The perversity that dominates educational policy was in fact asserted by the Minister of Education who claimed, when I asked about the failure to commission these laboratories, that the people should know who had gifted them the facilities. I pointed out that these were not gifts from qrcode.26575647politicians since the money to construct them was the money of the people. The Minister granted I had a point, and said he would move on the matter, but the movement was mainly in Uva, where the President dashed about the place opening facilities which had remained closed until the election. I found this out when I followed up with an inquiry, for statistics from all Provinces. Only the North Central Province has thus far responded – there are 75 schools there where the computer labs have been built, but remain unopened. Doubtless there and elsewhere there will be a flurry of activity before the Presidential election.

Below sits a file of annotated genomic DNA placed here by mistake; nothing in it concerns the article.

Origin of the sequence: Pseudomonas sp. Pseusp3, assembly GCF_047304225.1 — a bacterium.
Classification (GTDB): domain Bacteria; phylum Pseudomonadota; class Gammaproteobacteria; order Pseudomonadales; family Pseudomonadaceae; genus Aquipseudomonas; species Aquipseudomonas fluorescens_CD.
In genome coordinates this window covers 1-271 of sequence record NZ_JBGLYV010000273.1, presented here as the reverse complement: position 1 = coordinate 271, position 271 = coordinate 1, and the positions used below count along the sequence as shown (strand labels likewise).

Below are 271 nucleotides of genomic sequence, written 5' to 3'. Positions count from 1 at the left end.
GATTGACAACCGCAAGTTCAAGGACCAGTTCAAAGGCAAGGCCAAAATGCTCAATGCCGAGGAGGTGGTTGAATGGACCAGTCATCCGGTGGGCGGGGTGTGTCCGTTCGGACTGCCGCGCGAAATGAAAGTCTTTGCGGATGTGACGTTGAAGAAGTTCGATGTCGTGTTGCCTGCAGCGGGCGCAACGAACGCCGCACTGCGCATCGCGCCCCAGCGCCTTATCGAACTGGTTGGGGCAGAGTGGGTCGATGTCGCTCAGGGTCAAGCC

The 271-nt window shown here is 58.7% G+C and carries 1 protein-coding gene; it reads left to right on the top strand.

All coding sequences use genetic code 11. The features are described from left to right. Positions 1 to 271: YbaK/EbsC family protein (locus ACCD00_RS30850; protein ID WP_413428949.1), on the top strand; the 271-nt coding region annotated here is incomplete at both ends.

Underlying this absurdity is the failure to establish the point that education belongs to the people. The most important stakeholders are children and their parents, and we need to develop systems to ensure that parents can monitor what is going on in the schools their children attend. Ensuring a good service cannot be left to the service provider, which is why government must ensure that the beneficiaries also are able to assess the quality of the service they receive. Read the rest of this entry »

Rajiva Wijesinha

July 2019